A historic victory

The victorious England team with the trophy after winning the four-Test series 2-1.-K.R. DEEPAK

While India needs to do some serious introspection following its debacle, the triumphant England has every reason to celebrate Christmas with added fervour. By Vijay Lokapally.

It was a reality check that ended in a rude shock for India. The defeat to England in a Test series at home, and that too after 28 years, was the last thing on the minds of the cricket lovers, who expected India to avenge the 0-4 drubbing it suffered last year in England.

Spin was the weapon with which India was expected to slay England. Skipper Mahendra Singh Dhoni found it fit to insist on pitches that would assist Ravichandran Ashwin and Pragyan Ojha. Things did turn India’s way in the first Test in Ahmedabad where it won by nine wickets. Spin did play a part in the triumph of the home team and things appeared to follow the script.

England, which had prepared well for the tour by playing a series against Pakistan in Abu Dhabi and, before that, testing its preparedness against Sri Lanka, brought in Monty Panesar for the second Test.

India, upbeat after a great start, was brought down to earth with Panesar making his presence felt in Mumbai. He foxed the Indian batting with not so much of spin but the speed with which he bowled. What contributed further to the fall of the host was some poor stroke selection by its top-order batsmen.

When England bounced back with a 10-wicket triumph in Mumbai, Dhoni reportedly insisted on a rank-turner in Kolkata. This drew flak from several former players and experts. Eventually, it did not take long for the more determined England to rub India’s nose in the dust, that too after losing the toss for the third successive time.

By this time, the batting of Alastair Cook had assumed legendary proportions. Backed by statistics, Cook was hailed as one of the finest performing skippers England had ever produced. But what was truly amazing was the monumental patience with which he batted. Even though he missed two double-centuries, his scores of 176, 122 and 190 almost wiped out memories of Cheteshwar Pujara’s double century in the first Test.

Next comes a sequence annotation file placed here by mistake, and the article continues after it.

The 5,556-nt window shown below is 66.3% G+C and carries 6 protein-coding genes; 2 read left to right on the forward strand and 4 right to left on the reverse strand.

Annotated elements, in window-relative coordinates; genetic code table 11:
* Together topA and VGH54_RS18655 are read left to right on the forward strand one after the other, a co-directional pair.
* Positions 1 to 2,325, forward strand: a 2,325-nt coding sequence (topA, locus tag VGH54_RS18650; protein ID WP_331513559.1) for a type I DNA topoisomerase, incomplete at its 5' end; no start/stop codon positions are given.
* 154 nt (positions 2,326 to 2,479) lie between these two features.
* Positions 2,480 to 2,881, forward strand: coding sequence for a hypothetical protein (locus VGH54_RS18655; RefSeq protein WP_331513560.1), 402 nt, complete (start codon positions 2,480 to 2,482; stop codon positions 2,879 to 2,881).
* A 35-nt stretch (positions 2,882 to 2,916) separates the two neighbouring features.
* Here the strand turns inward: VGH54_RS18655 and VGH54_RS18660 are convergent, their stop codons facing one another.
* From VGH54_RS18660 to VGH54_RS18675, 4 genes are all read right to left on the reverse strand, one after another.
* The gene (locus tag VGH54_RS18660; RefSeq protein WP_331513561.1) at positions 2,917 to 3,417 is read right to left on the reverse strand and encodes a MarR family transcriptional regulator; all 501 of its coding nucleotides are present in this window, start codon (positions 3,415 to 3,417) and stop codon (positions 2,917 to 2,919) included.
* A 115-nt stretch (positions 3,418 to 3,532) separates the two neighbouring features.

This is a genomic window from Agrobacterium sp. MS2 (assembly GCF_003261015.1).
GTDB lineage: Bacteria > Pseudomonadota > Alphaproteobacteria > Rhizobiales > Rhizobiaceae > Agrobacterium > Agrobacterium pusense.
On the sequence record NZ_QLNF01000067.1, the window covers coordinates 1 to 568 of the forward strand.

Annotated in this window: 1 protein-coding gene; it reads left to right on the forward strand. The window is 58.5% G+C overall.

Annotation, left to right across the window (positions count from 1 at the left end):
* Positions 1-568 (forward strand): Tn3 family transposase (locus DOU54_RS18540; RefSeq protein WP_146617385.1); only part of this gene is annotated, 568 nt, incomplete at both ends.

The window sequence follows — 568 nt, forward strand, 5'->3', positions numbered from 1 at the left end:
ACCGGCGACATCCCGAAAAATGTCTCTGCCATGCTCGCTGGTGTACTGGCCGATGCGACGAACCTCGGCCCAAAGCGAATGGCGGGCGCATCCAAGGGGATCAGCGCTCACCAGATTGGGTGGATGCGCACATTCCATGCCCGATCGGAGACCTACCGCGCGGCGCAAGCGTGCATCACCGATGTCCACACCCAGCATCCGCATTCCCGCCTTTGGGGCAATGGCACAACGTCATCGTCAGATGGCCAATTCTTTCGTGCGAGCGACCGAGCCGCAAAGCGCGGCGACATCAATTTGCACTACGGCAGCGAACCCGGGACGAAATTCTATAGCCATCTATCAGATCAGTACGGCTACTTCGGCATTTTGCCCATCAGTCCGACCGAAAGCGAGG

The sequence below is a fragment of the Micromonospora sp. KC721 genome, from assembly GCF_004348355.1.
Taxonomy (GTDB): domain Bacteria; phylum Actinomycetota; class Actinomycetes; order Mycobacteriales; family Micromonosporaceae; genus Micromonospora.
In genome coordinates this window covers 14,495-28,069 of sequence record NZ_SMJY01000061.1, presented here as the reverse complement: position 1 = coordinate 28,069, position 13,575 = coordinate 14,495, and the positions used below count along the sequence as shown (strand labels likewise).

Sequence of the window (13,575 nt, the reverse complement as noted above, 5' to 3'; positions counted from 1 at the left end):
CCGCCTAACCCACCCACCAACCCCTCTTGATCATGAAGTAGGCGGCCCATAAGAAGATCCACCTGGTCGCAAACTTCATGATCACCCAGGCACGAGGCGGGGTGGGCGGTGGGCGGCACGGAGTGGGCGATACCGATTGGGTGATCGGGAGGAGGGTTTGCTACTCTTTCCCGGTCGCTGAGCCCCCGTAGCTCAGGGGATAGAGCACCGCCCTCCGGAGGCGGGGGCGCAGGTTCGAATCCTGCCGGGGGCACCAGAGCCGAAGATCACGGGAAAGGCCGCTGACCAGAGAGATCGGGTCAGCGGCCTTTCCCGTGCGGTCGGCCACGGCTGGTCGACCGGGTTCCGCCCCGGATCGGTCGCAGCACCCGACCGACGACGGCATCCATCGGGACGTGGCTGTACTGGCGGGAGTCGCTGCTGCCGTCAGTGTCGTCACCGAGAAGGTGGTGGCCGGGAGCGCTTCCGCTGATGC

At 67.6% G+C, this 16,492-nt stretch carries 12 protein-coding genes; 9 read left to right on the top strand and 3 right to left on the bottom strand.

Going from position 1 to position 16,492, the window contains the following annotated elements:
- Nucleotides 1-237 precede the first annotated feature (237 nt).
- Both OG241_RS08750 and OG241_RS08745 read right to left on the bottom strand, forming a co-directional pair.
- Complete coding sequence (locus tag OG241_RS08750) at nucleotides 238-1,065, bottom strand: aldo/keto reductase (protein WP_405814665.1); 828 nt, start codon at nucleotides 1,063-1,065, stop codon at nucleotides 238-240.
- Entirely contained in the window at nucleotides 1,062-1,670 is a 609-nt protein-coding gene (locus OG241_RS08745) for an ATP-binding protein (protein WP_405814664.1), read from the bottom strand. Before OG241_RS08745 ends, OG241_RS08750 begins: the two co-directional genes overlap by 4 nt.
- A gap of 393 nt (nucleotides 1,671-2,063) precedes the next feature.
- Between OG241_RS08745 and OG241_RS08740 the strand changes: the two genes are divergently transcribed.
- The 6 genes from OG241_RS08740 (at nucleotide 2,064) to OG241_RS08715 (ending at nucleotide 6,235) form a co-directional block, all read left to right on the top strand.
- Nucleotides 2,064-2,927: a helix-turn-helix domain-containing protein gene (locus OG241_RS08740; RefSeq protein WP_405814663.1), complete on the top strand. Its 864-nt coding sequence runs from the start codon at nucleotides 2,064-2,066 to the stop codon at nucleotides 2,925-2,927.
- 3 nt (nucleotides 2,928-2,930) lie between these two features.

If Cook batted superbly in the first and third Tests, the maverick Kevin Pietersen produced one of his best knocks in the second. ‘KP’ planned and paced his innings brilliantly and set England on course, even as Panesar and Swann continued to torment the increasingly dispirited Indian batsmen. The seven-wicket triumph in Kolkata was a validation of England’s superiority.

The drawn fourth Test was enough to complete India’s misery and England’s momentous achievement.

Looking back at India’s overall performance, one big factor that did the team in was its lack of intensity. If batting failed more often than not, the bowlers looked predictable. If India prevented a hat-trick of defeats, it was thanks to the decision of the selectors to play Ravindra Jadeja, a debutant, and Piyush Chawla. It was also possibly the first time when India went into the match with just one pace bowler — Ishant Sharma — and three specialist spinners.

As the series progressed, it became clear that India had taken the potency of its spin attack for granted. The host also underestimated the ability of the opposition to play on “turning tracks”. What made matters worse was the Indian batsmen’s shortcomings in playing spin and pace at home.

The way the Indian top-order, including Sachin Tendulkar, played James Anderson, especially in the final Test showed that it was an overall batting failure of the host. Most Indian “performers” could not return to form or live up to their initial promise.

The Indian cupboard looks bare, ahead of the Test series against Australia and South Africa. After failing to make an impact on spin-friendly pitches at home, it is not difficult to guess how India will cope with quality opposition like the World No. 1 team.

Following the debacle, the Indian team needs to do some serious introspection. However, nothing much can be done if the best available players are woefully out of form. On the other hand, England has emerged a deserving winner. It has every reason to celebrate Christmas with added fervour and return with its one-day team to take on the world champion.


Fourth Test, Nagpur, December 13-17, 2012. Match drawn.

England — 1st innings: A. Cook lbw b Ishant 1; N. Compton c Dhoni b Ishant 3; J. Trott b Jadeja 44; K. Pietersen c Ojha b Jadeja 73; I. Bell c Kohli b Chawla 1; J. Root c & b Chawla 73; M. Prior b Ashwin 57; T. Bresnan lbw b Ishant 0; G. Swann lbw b Chawla 56; J. Anderson c Pujara b Chawla 4; M. Panesar (not out) 1; Extras (b-5, lb-12) 17. Total: 330.

Fall of wickets: 1-3, 2-16, 3-102, 4-119, 5-139, 6-242, 7-242, 8-302, 9-325.

India bowling: Ishant 28-9-49-3; Ojha 35-12-71-0; Jadeja 37-17-58-2; Chawla 21.5-1-69-4; Ashwin 24-3-66-1.

India — 1st innings: G. Gambhir c Prior b Anderson 37; V. Sehwag b Anderson 0; C. Pujara c Bell b Swann 26; S. Tendulkar b Anderson 2; V. Kohli lbw b Swann 103; M. Dhoni (run out) 99; R. Jadeja lbw b Anderson 12; R. Ashwin (not out) 29; P. Chawla b Swann 1; P. Ojha b Panesar 3; Ishant Sharma (not out) 2; Extras (b-5, lb-7) 12. Total (for nine wkts., decl.) 326.

Fall of wickets: 1-1, 2-59, 3-64, 4-71, 5-269, 6-288, 7-295, 8-297, 9-317.

England bowling: Anderson 32-5-81-4; Bresnan 26-5-69-0; Panesar 52-15-81-1; Swann 31-10-76-3; Trott 1-0-2-0; Root 1-0-5-0.

England — 2nd innings: A. Cook c Dhoni b Ashwin 13; N. Compton lbw b Ojha 34; J. Trott c Kohli b Ashwin 143; K. Pietersen b Jadeja 6; I. Bell (not out) 116; J. Root (not out) 20; Extras (b-8, lb-6, nb-6) 20. Total (for four wkts., decl.) 352.

Fall of wickets: 1-48, 2-81, 3-94, 4-302.

India bowling: Ishant 15-3-42-0; Ojha 40-14-70-1; Ashwin 38-11-99-2; Chawla 26-6-64-0; Jadeja 33-17-59-1; Gambhir 2-0-4-0.